*Why DPR extended application by one week
*Petroleum Ministry expects over 500 applications
Lagos — Over 300 applications have been received by Nigeria after it recently put up 57 marginal oil fields for its next bid round, SweetcrudeReports can confirm.
Sources in the know hinted though that the Federal Ministry of Petroleum Resources and the Department of Petroleum Resources, DPR, expect nothing less than 500 applications before the close of the application deadline.
Although foreign firms had indicated interests in this round, the Federal government has made it clear that the marginal fields are meant for Nigerian entities only.
This bid round was flagged-off 18 years after the last one in 2002.
For the 2020 oil bid round, the DPR announced that a total of 57 fields located on land, swamp and shallow offshore terrains are on offer.
It added that the exercise, which will be conducted electronically, will include expression of interest/registration, pre-qualification, technical and commercial bid submission and bid evaluation.
Having fallen short of the expected target of 500 show of interest, last week, the DPR decided to extend the application date by one week, to end by June 21.
Although DPR did not give reason for the extra one-week extension, however, SweetcrudeReports findings shows that many companies were unable to gain access to the portal.
Again, findings show that there are currently pending cases on some of the marginal fields about to be auctioned.
The cases had already been dragged to the federal high court which then restrained the Minister of Petroleum Resources, the Attorney General of the Federation, AGF, and the Director of DPR from selling, auctioning or accepting bids for some marginal fields belonging to some oil and gas operators.
The marginal field operators include Associated Oil and Gas Limited, Dansaki Petroleum Unlimited, Bayelsa Oil Limited, and Bicta Energy and Management Systems Limited.
Others are Del-Sigma Petroleum Nigeria Limited, Goland Petroleum Limited, Independent Energy Limited, Sahara Energy Limited, Sogenal Energy Limited, and African Oil and Gas Limited.
The federal government had threatened to revoke licenses belonging to the operators because, while most of the fields have remained undeveloped, others have not been able to renew their licenses after expiration, denying the country billions in royalties.
Although the operators alleged that they have invested hundreds of millions of dollars in the production and development of the affected marginal fields, yet, SweetcrudeReports saw a letter of revocation issued by the federal government dated April 6, 2020.
SweetcrudeReports had followed up on two of the companies affected in the lawsuit; Dansaki Petroleum Unlimited and Associated Oil and Gas Limited owners of Tom Shot Bank offshore oilfield in Akwa Ibom.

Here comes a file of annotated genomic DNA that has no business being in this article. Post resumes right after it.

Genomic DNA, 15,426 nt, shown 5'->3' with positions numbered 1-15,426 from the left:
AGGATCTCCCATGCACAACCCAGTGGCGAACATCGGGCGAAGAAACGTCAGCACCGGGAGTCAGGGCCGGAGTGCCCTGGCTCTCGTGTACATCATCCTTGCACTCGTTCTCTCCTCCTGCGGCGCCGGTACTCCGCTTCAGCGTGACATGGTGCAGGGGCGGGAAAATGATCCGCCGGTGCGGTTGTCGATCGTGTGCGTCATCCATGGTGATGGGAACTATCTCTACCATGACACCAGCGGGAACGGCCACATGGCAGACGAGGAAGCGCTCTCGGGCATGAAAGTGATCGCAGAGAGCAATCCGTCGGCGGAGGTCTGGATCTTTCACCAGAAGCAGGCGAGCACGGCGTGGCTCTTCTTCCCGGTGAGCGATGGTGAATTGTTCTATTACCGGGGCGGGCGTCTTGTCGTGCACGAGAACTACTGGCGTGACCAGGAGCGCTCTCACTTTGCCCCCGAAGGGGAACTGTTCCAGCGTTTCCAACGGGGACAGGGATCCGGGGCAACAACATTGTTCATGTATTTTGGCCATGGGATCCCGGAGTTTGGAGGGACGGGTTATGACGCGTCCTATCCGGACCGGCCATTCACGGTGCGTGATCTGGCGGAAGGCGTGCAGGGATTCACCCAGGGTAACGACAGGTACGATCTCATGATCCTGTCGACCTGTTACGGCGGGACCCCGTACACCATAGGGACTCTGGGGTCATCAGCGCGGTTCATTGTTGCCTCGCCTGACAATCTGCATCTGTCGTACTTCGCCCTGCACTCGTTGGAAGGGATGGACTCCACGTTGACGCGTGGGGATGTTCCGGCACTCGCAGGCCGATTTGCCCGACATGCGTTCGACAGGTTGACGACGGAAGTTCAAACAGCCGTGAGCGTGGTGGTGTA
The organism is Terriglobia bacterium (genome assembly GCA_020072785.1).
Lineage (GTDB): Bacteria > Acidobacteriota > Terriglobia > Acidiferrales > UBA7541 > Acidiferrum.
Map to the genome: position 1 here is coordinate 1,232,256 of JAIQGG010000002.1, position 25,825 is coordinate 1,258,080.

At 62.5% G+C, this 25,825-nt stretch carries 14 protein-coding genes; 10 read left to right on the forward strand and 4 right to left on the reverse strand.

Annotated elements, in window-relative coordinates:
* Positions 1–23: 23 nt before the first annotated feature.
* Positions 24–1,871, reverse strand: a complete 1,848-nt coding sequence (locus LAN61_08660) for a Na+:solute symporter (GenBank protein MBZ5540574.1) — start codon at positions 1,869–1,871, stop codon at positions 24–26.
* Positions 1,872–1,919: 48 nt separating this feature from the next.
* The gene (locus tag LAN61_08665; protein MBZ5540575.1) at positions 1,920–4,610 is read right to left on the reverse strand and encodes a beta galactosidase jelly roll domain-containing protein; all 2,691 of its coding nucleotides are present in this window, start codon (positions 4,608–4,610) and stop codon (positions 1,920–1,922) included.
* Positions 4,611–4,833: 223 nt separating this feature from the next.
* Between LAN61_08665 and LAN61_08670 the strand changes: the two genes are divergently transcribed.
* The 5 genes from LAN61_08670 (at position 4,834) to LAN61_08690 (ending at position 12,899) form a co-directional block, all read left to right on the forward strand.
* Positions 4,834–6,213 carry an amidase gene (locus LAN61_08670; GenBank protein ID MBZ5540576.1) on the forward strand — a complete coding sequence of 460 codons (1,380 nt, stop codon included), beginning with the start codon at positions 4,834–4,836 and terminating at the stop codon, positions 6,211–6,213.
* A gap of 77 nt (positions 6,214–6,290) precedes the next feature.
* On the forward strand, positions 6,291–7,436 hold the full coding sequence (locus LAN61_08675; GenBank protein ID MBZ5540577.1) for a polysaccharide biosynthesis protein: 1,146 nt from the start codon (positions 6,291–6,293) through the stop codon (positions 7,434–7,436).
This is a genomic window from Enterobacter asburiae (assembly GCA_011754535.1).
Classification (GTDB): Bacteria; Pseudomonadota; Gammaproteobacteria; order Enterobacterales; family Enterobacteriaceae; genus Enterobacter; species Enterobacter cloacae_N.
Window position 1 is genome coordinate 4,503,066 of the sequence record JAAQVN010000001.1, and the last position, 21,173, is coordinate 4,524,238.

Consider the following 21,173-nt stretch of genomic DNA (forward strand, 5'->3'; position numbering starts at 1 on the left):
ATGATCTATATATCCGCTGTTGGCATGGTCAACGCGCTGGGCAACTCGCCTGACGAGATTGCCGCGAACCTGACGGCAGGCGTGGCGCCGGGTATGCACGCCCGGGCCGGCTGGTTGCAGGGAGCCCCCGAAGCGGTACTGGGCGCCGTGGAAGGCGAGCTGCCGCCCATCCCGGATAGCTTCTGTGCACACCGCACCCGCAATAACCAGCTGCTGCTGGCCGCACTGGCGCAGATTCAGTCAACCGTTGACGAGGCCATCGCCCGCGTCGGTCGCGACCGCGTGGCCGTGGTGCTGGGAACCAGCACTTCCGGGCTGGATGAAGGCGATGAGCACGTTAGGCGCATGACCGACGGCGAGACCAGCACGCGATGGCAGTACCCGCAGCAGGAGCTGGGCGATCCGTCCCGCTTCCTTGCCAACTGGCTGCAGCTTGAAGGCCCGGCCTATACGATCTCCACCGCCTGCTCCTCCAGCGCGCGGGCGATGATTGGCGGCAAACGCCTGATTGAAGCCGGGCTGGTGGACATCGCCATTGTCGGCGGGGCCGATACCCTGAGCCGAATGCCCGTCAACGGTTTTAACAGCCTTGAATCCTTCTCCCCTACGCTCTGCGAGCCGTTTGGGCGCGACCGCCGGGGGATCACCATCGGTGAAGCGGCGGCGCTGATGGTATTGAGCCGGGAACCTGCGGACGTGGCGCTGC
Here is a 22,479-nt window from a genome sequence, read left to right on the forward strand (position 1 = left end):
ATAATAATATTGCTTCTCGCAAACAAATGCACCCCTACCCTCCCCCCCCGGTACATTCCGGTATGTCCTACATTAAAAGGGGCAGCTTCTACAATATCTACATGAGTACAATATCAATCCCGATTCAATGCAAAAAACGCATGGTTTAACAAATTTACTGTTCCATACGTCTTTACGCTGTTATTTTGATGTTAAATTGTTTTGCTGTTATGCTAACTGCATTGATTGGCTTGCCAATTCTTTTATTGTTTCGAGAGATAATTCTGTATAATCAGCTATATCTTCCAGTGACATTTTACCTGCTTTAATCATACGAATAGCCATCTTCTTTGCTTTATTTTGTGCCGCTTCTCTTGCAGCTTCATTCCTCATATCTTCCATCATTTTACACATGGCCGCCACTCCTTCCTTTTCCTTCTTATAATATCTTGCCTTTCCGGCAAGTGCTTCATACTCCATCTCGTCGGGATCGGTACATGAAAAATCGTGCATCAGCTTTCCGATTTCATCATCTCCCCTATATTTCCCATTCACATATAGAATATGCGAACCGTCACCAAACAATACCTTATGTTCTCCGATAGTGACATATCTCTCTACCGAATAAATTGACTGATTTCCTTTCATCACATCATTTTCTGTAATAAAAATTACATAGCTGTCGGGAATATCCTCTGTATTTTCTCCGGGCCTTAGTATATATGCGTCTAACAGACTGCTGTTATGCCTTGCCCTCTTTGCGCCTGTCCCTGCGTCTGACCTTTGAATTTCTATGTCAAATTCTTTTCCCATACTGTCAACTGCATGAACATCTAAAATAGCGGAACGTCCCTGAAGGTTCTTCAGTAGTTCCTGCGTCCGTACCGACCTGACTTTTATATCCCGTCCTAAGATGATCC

The marginal fields were awarded to the companies since 2004 but have not been able to produce a single barrel.
Dansaki Petroleum Limited which was established on June 5, 2000 by a group of retired engineers and professionals who have had many years of experience in the oil industry.
The federal government had in the 2000s invited applications from indigenous companies for allocation of marginal fields, Dansaki Petroleum Limited applied for two fields of interest, one offshore and the other onshore.
After consideration of all the applications, submitted by 71 companies in 2002, the government awarded 24 fields to 31 companies in year 2004.
Tom Shot Bank offshore oilfield in Akwa Ibom State was awarded to two companies namely, Associated Oil And Gas Services Company Limited, AOGSL with 51 percent equity and Dansaki Petroleum Limited with 49 percent equity, while AOGSL was designated the operator.
The duo we learnt were unable to reach oil when it first entered the well. Later on, the well was closed, and was supposed to be re-entered in the last quarter of 2017, to produce its first set of barrels by 2018 however, up till now, no production had taken place on the fields.
SweetcrudeReports had reached out to Chiarman/MD of the company, Dansaki Petroleum Limited, Engr. Adenrele Afolabi in 2017, and he confirmed that financial constraints among others were responsible for the stalling of exploration on the fields.
“Yes, we are not on production yet. What we have done is to re-enter the oil field and also re-enter the discovery well, and tested the zone. We did that and found out that the test was not conclusive. So we suspended that well and blocked it back the way we met it. Now, we have been allotted another field, and we are planning to go back in the fourth quarter of this year (2017). We will be doing some drilling and production.
The oil field was once owned by Shell.
Sweetcrude Reports learnt that the company’s technical partners suddenly pulled out of the deal at the last minute.
However, Engr. Afolabi explained that the company recently got a new technical partner.
“Our financial and technical partners came on board at a time when crude oil price per barrel was like $120. But when the price started dropping, they left. The crash in oil price affected the project”, he said.
“We now have other partners who took advantage of the studies we have done. That’s why we are planning to go back in the fourth quarter of the year”, he added.
According to him, other challenges why the company had not been able to produce was because it had issues with the local communities, security issues, and militancy issues.
An update on the status of the fields found that although exploration had been beefed up on them yet, the duo are yet to produce a drop of crude oil since the fields were awarded to their companies in 2014.